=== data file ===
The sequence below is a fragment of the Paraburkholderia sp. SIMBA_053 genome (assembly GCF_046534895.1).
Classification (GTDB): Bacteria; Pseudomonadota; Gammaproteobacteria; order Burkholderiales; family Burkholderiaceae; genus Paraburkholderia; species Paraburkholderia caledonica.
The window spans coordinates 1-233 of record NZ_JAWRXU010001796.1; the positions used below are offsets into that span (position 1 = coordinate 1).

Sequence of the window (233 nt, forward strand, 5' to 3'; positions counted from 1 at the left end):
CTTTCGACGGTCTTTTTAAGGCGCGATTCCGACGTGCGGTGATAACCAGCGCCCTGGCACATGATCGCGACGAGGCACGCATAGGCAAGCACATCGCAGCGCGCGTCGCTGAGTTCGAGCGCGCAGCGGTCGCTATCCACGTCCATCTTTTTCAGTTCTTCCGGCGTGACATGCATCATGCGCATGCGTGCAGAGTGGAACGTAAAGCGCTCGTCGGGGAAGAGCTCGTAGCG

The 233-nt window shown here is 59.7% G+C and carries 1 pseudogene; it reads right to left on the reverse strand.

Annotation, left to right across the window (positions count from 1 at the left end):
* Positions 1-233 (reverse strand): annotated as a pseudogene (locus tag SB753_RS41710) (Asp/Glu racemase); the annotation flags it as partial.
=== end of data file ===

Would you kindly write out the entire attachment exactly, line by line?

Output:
The sequence below is a fragment of the Paraburkholderia sp. SIMBA_053 genome (assembly GCF_046534895.1).
Classification (GTDB): Bacteria; Pseudomonadota; Gammaproteobacteria; order Burkholderiales; family Burkholderiaceae; genus Paraburkholderia; species Paraburkholderia caledonica.
The window spans coordinates 1-233 of record NZ_JAWRXU010001796.1; the positions used below are offsets into that span (position 1 = coordinate 1).

Sequence of the window (233 nt, forward strand, 5' to 3'; positions counted from 1 at the left end):
CTTTCGACGGTCTTTTTAAGGCGCGATTCCGACGTGCGGTGATAACCAGCGCCCTGGCACATGATCGCGACGAGGCACGCATAGGCAAGCACATCGCAGCGCGCGTCGCTGAGTTCGAGCGCGCAGCGGTCGCTATCCACGTCCATCTTTTTCAGTTCTTCCGGCGTGACATGCATCATGCGCATGCGTGCAGAGTGGAACGTAAAGCGCTCGTCGGGGAAGAGCTCGTAGCG

The 233-nt window shown here is 59.7% G+C and carries 1 pseudogene; it reads right to left on the reverse strand.

Annotation, left to right across the window (positions count from 1 at the left end):
* Positions 1-233 (reverse strand): annotated as a pseudogene (locus tag SB753_RS41710) (Asp/Glu racemase); the annotation flags it as partial.